I love Jane Eyre with the fiery passion of a thousand suns. It was one of my favorite books growing up—my mother read it aloud to me when I was nine or ten—and I’ve read it every few years ever since. I love it for the reasons everyone else does: Jane’s fiery temper and cool intellect, her passionate emotions and unfailing sense of what is right and wrong. I love how much she craves justice. The world is flooded with bildungsroman about boys and men, but Jane Eyre is in my book the best of the genre.
Patricia Park’s Re Jane* (coming May 5, but I just couldn’t resist writing about it now) is a modern reimagining of Jane Eyre that pays homage to its predecessor while carving its own path, one that shines with wit.
[Full disclosure: Patricia Park is the friend of a friend, and we have met once or twice (once at a book swap party, actually, come to think of it), and we’re friendly acquaintances in the world of social media, which is why I’ve been excited about this book for years.]
It’s 2000. Jane Re lives in Queens with her uncle, aunt, and cousins, working in her uncle’s store after a job offer in finance fell through. Adrift, and bereft of her best friend, who’s going off to work at Google (and who needs her own book–she’s delightful), she decides to accept an unconventional offer: to work as a nanny for the Mazer-Farley family in (pre-hipster) Brooklyn.
Jane is smart, organized, hardworking, and flailing under the weight the differences that separate her from her family: she is an orphan, and she is half Korean, half American, treated coldly, if not cruelly, by her traditional-minded Korean uncle.
With the Mazer-Farley’s Jane feels the weight of nunchi (a principle of deference to one’s elders out of obligation that results in a great deal of non-verbal etiquette to follow) lifting, but finds other problems: struggling through the feminist readings assigned by the well-meaning but oblivious Beth Mazer; helping her very bright pupil (adopted from China, she has all of Adele’s mischief with none of her preciousness) negotiate the social complexities of school; and falling for Ed Farley, a gruff but thoughtful English teacher with a knack for midnight snacking.
The novel follows Jane from Flushing to Brooklyn to Seoul and back to Queens again as she charts a difficult course to discovering who she is and what she wants, not only in terms of love and family, but identity and career as well.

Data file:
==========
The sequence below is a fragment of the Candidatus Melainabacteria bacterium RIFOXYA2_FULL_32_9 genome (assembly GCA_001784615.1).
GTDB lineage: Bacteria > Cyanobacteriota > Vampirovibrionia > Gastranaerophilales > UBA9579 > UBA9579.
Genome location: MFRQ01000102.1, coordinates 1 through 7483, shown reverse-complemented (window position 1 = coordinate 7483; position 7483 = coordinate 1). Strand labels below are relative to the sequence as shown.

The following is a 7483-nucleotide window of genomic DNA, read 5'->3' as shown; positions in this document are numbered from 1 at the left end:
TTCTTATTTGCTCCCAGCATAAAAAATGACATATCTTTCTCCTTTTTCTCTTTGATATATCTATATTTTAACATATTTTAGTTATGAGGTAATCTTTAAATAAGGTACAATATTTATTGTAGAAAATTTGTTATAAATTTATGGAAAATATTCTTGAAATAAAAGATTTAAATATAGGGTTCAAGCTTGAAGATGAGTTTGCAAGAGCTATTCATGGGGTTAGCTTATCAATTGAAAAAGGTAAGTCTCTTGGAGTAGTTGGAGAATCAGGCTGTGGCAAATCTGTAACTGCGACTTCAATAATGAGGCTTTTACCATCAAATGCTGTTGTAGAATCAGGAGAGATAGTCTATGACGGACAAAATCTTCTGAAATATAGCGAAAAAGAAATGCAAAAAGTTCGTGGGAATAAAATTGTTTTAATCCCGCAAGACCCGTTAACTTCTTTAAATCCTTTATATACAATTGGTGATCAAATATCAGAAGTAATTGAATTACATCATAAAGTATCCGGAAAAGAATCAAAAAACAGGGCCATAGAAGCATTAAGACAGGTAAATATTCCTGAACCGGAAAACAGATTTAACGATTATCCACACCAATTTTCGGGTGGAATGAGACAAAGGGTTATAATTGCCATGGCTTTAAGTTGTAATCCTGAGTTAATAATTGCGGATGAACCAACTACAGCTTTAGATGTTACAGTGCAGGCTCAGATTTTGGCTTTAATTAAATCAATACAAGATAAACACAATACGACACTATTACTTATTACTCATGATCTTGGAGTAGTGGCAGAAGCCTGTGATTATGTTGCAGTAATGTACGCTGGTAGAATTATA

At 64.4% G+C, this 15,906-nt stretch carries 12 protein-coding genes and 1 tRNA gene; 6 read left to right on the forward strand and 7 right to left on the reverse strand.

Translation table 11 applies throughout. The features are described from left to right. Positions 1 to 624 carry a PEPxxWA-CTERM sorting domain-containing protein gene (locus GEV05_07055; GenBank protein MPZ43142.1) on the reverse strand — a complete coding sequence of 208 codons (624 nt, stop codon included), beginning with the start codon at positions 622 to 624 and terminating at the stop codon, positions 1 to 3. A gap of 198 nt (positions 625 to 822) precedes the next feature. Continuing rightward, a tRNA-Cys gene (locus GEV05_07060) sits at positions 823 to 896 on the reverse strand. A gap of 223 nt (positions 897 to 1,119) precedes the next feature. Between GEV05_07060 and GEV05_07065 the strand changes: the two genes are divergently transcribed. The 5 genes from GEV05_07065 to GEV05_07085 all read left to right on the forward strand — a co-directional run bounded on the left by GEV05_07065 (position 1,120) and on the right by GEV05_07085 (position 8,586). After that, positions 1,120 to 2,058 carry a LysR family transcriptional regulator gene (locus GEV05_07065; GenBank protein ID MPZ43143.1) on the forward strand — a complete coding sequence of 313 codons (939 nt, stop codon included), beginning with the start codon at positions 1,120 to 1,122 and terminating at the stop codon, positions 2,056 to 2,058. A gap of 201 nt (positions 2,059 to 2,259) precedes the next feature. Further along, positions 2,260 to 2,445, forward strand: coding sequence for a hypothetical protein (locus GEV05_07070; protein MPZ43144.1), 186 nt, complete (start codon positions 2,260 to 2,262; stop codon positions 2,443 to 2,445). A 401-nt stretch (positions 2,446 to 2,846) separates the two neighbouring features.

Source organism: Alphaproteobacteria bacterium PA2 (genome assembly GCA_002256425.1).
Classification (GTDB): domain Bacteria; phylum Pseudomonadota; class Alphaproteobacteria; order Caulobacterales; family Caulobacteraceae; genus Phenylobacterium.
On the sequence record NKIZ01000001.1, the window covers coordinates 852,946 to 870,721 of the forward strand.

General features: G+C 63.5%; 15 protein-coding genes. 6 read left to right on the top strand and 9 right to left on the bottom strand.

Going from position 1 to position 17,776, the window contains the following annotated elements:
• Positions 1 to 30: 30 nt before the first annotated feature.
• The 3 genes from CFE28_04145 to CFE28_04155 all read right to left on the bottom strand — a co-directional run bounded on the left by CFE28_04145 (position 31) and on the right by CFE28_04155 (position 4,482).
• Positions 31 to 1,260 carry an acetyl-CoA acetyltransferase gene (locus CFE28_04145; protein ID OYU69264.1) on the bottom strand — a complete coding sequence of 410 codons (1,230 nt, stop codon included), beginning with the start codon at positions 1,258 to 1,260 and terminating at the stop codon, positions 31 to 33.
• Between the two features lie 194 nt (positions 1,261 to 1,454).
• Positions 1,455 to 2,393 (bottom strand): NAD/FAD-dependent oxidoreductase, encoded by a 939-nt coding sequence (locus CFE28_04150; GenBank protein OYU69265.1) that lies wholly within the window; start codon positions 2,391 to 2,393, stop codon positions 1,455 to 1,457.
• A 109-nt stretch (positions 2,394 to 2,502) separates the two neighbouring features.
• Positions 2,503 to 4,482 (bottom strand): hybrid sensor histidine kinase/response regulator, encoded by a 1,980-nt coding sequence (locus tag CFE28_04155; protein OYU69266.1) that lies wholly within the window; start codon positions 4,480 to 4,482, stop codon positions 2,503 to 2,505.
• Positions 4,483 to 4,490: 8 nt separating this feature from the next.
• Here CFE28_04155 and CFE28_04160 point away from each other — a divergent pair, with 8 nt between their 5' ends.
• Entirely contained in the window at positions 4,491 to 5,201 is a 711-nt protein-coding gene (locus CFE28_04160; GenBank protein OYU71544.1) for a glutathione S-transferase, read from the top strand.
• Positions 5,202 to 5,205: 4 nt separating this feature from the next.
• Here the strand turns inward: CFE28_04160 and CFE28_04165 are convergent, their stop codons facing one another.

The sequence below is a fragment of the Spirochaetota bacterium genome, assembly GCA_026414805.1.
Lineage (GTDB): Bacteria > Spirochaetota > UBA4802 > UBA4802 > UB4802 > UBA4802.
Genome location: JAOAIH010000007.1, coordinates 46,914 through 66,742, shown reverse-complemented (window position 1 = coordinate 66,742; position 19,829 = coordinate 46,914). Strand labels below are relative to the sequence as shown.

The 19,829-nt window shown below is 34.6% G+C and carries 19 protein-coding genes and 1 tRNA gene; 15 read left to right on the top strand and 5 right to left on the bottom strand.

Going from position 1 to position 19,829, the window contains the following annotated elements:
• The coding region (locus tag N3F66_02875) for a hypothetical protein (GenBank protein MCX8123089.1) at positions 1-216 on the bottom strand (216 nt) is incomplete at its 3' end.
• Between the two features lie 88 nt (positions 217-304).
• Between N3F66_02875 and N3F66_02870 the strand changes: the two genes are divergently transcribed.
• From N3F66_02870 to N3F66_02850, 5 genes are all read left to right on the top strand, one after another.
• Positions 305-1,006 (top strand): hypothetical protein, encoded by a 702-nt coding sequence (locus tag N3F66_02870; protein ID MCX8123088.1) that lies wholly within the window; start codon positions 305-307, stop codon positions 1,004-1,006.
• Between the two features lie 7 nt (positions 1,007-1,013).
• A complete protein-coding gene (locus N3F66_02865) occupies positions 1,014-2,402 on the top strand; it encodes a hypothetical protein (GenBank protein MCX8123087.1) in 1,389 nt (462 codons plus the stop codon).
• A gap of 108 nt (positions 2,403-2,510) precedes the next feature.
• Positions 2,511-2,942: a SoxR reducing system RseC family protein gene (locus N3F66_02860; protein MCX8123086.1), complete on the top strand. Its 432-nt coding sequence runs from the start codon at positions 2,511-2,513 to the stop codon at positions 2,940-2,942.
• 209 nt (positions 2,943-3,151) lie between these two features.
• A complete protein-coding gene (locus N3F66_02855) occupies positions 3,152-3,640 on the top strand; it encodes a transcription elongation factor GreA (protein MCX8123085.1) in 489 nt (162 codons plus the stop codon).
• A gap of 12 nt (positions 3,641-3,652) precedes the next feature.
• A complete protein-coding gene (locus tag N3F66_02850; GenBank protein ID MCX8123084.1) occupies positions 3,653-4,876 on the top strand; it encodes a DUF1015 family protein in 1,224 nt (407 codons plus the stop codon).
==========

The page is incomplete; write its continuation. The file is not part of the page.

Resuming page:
Readers who love Jane Eyre will appreciate all the touches that recall the original novel, from names to recurring phrases (and the title of a certain scholarly work that pulled from Jane Eyre itself), and will recognize the structure of the plot. However, Ms. Park does not adhere to strictly to its outcomes and characters do not follow a 1:1 correspondence (though her rendering of St. John Rivers is particularly strong ), which was a wise choice. I couldn’t stop turning pages, wondering what Jane would do or think next.
While the novel is particularly attentive to issues of ethnicity and class, it never takes itself too seriously. I delighted in the wit on display—the book includes a wonderful send-up of academia and, shall we say, the wheatgrass-and-tote-bag type–and references to geek culture that pepper the novel.
And I loved the fascinating look at Korean culture that Ms. Park provides, which made me want to visit Seoul (she traveled to Korea on a Fulbright some years ago, and her blog about the experience was wonderful, though I don’t think it’s online anymore). If you’d like a brief non-fiction sampling of some cultural differences she encountered, you can read this essay in Brevity.
Re Jane is a compassionate and thoughtful (and feminist!) retelling of a beloved classic that deserves to be read for its own numerous merits. I can’t wait for Patricia Park’s next book.
Boston readers: Patricia Park will be at Harvard Bookstore on May 11 at 7pm, in conversation with Margot Livesey. Get there!
*I received a copy of this book from the publisher for review purposes, which did not affect the content of my review.